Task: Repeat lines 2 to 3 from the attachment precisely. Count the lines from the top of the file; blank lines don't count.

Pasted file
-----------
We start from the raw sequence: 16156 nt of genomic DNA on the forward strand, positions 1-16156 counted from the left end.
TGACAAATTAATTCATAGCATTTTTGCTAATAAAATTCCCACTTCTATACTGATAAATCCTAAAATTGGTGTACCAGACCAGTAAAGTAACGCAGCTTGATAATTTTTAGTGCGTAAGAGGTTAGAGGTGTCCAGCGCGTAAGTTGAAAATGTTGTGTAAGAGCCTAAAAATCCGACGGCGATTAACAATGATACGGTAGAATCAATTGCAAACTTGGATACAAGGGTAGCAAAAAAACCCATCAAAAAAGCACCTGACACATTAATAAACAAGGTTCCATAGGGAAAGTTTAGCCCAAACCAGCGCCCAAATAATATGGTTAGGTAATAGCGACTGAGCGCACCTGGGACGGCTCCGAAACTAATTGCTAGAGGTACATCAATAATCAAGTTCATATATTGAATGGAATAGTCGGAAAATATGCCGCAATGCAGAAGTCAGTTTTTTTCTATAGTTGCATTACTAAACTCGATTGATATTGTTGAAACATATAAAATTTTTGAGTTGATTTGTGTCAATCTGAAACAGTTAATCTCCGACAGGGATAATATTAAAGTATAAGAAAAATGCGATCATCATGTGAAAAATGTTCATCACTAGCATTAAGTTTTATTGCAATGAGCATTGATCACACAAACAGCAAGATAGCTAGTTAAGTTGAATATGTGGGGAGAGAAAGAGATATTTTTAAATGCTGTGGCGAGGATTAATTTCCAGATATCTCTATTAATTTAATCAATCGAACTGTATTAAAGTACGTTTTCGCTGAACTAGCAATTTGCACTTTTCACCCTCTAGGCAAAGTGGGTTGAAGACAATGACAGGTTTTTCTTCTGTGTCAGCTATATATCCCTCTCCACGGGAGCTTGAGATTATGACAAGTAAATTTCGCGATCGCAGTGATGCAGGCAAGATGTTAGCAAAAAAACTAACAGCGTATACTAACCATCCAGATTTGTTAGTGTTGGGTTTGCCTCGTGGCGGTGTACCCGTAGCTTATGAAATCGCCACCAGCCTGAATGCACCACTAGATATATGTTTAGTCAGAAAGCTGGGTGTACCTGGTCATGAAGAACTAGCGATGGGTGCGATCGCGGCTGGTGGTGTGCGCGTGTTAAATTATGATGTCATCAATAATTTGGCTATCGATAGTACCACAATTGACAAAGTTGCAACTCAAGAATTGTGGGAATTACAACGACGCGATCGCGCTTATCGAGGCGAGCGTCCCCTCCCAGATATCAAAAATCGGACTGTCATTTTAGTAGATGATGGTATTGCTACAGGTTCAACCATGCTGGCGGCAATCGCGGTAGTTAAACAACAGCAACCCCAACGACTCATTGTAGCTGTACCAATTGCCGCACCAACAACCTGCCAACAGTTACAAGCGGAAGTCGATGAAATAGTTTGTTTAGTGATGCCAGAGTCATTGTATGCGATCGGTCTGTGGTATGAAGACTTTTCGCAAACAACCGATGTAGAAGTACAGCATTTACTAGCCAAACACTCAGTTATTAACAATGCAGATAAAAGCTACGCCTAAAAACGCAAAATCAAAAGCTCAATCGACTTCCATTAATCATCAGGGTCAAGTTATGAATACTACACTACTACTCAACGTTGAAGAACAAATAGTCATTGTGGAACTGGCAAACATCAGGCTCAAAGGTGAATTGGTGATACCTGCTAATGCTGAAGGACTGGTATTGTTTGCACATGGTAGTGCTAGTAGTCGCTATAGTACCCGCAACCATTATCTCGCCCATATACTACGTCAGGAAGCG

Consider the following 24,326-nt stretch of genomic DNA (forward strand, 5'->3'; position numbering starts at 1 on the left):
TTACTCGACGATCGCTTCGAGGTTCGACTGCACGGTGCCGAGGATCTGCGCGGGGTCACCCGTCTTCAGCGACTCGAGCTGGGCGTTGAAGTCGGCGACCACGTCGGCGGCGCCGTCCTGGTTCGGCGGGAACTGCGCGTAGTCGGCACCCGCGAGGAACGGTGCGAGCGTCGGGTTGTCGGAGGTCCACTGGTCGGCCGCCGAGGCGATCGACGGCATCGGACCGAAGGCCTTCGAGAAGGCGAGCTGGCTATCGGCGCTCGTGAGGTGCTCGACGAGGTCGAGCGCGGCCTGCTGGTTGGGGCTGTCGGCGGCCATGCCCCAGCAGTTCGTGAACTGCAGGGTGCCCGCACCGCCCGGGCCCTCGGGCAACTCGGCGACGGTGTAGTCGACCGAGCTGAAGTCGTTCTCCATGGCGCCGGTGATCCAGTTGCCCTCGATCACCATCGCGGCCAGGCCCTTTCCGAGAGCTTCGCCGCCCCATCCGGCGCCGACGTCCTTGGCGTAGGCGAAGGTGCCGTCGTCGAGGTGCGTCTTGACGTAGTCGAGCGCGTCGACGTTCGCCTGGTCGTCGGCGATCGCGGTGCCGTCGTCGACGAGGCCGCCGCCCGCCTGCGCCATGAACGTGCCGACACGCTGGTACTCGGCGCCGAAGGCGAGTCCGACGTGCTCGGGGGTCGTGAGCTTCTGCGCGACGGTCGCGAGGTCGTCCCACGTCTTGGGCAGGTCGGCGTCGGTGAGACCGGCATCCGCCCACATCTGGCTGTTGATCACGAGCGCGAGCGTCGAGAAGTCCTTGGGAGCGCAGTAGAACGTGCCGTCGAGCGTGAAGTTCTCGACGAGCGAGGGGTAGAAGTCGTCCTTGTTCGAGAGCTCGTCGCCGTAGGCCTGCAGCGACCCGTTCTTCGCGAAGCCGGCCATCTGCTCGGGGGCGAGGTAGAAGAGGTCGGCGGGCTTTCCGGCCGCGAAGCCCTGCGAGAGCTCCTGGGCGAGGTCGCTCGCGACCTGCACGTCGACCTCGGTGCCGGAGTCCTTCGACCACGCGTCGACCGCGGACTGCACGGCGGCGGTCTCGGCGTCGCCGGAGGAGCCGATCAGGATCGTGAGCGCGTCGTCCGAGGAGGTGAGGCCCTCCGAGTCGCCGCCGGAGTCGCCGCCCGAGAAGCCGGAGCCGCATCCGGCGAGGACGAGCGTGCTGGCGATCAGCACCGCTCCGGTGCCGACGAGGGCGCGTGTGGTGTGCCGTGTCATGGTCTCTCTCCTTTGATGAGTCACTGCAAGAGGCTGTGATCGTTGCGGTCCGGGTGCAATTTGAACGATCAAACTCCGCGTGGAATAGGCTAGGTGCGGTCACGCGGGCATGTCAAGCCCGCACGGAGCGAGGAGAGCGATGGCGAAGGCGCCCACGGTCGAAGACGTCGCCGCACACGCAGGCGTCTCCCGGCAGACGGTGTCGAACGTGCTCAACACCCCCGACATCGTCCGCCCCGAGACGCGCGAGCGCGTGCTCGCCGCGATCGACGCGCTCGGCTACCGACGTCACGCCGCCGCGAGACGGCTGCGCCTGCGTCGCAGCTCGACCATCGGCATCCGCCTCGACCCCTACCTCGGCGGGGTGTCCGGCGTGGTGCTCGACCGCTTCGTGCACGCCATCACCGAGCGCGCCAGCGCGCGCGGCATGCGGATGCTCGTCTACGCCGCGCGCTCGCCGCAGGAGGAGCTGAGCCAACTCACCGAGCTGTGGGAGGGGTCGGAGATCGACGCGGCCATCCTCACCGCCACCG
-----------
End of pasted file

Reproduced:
TGACAAATTAATTCATAGCATTTTTGCTAATAAAATTCCCACTTCTATACTGATAAATCCTAAAATTGGTGTACCAGACCAGTAAAGTAACGCAGCTTGATAATTTTTAGTGCGTAAGAGGTTAGAGGTGTCCAGCGCGTAAGTTGAAAATGTTGTGTAAGAGCCTAAAAATCCGACGGCGATTAACAATGATACGGTAGAATCAATTGCAAACTTGGATACAAGGGTAGCAAAAAAACCCATCAAAAAAGCACCTGACACATTAATAAACAAGGTTCCATAGGGAAAGTTTAGCCCAAACCAGCGCCCAAATAATATGGTTAGGTAATAGCGACTGAGCGCACCTGGGACGGCTCCGAAACTAATTGCTAGAGGTACATCAATAATCAAGTTCATATATTGAATGGAATAGTCGGAAAATATGCCGCAATGCAGAAGTCAGTTTTTTTCTATAGTTGCATTACTAAACTCGATTGATATTGTTGAAACATATAAAATTTTTGAGTTGATTTGTGTCAATCTGAAACAGTTAATCTCCGACAGGGATAATATTAAAGTATAAGAAAAATGCGATCATCATGTGAAAAATGTTCATCACTAGCATTAAGTTTTATTGCAATGAGCATTGATCACACAAACAGCAAGATAGCTAGTTAAGTTGAATATGTGGGGAGAGAAAGAGATATTTTTAAATGCTGTGGCGAGGATTAATTTCCAGATATCTCTATTAATTTAATCAATCGAACTGTATTAAAGTACGTTTTCGCTGAACTAGCAATTTGCACTTTTCACCCTCTAGGCAAAGTGGGTTGAAGACAATGACAGGTTTTTCTTCTGTGTCAGCTATATATCCCTCTCCACGGGAGCTTGAGATTATGACAAGTAAATTTCGCGATCGCAGTGATGCAGGCAAGATGTTAGCAAAAAAACTAACAGCGTATACTAACCATCCAGATTTGTTAGTGTTGGGTTTGCCTCGTGGCGGTGTACCCGTAGCTTATGAAATCGCCACCAGCCTGAATGCACCACTAGATATATGTTTAGTCAGAAAGCTGGGTGTACCTGGTCATGAAGAACTAGCGATGGGTGCGATCGCGGCTGGTGGTGTGCGCGTGTTAAATTATGATGTCATCAATAATTTGGCTATCGATAGTACCACAATTGACAAAGTTGCAACTCAAGAATTGTGGGAATTACAACGACGCGATCGCGCTTATCGAGGCGAGCGTCCCCTCCCAGATATCAAAAATCGGACTGTCATTTTAGTAGATGATGGTATTGCTACAGGTTCAACCATGCTGGCGGCAATCGCGGTAGTTAAACAACAGCAACCCCAACGACTCATTGTAGCTGTACCAATTGCCGCACCAACAACCTGCCAACAGTTACAAGCGGAAGTCGATGAAATAGTTTGTTTAGTGATGCCAGAGTCATTGTATGCGATCGGTCTGTGGTATGAAGACTTTTCGCAAACAACCGATGTAGAAGTACAGCATTTACTAGCCAAACACTCAGTTATTAACAATGCAGATAAAAGCTACGCCTAAAAACGCAAAATCAAAAGCTCAATCGACTTCCATTAATCATCAGGGTCAAGTTATGAATACTACACTACTACTCAACGTTGAAGAACAAATAGTCATTGTGGAACTGGCAAACATCAGGCTCAAAGGTGAATTGGTGATACCTGCTAATGCTGAAGGACTGGTATTGTTTGCACATGGTAGTGCTAGTAGTCGCTATAGTACCCGCAACCATTATCTCGCCCATATACTACGTCAGGAAGCG

Consider the following 24,326-nt stretch of genomic DNA (forward strand, 5'->3'; position numbering starts at 1 on the left):